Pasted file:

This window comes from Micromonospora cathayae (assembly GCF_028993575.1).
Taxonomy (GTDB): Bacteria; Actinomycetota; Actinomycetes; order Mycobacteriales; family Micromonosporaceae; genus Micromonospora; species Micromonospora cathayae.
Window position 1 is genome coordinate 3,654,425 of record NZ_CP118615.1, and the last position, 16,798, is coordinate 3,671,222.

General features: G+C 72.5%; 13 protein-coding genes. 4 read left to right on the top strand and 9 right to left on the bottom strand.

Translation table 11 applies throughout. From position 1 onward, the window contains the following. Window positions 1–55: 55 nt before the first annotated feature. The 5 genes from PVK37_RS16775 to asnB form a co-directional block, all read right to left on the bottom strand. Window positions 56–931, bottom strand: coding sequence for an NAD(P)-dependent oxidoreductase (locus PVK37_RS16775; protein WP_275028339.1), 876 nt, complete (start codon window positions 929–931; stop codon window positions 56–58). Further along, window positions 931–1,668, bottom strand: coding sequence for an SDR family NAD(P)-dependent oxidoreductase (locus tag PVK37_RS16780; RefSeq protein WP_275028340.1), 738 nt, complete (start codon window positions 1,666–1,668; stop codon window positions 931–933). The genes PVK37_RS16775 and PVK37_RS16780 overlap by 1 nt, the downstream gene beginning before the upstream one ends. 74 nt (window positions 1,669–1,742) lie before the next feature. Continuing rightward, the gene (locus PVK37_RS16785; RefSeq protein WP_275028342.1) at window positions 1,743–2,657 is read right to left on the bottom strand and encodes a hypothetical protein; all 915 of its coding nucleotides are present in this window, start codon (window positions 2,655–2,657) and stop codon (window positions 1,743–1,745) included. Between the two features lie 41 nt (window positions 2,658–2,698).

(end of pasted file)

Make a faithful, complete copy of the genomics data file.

This window comes from Micromonospora cathayae (assembly GCF_028993575.1).
Taxonomy (GTDB): Bacteria; Actinomycetota; Actinomycetes; order Mycobacteriales; family Micromonosporaceae; genus Micromonospora; species Micromonospora cathayae.
Window position 1 is genome coordinate 3,654,425 of record NZ_CP118615.1, and the last position, 16,798, is coordinate 3,671,222.

General features: G+C 72.5%; 13 protein-coding genes. 4 read left to right on the top strand and 9 right to left on the bottom strand.

Translation table 11 applies throughout. From position 1 onward, the window contains the following. Window positions 1–55: 55 nt before the first annotated feature. The 5 genes from PVK37_RS16775 to asnB form a co-directional block, all read right to left on the bottom strand. Window positions 56–931, bottom strand: coding sequence for an NAD(P)-dependent oxidoreductase (locus PVK37_RS16775; protein WP_275028339.1), 876 nt, complete (start codon window positions 929–931; stop codon window positions 56–58). Further along, window positions 931–1,668, bottom strand: coding sequence for an SDR family NAD(P)-dependent oxidoreductase (locus tag PVK37_RS16780; RefSeq protein WP_275028340.1), 738 nt, complete (start codon window positions 1,666–1,668; stop codon window positions 931–933). The genes PVK37_RS16775 and PVK37_RS16780 overlap by 1 nt, the downstream gene beginning before the upstream one ends. 74 nt (window positions 1,669–1,742) lie before the next feature. Continuing rightward, the gene (locus PVK37_RS16785; RefSeq protein WP_275028342.1) at window positions 1,743–2,657 is read right to left on the bottom strand and encodes a hypothetical protein; all 915 of its coding nucleotides are present in this window, start codon (window positions 2,655–2,657) and stop codon (window positions 1,743–1,745) included. Between the two features lie 41 nt (window positions 2,658–2,698).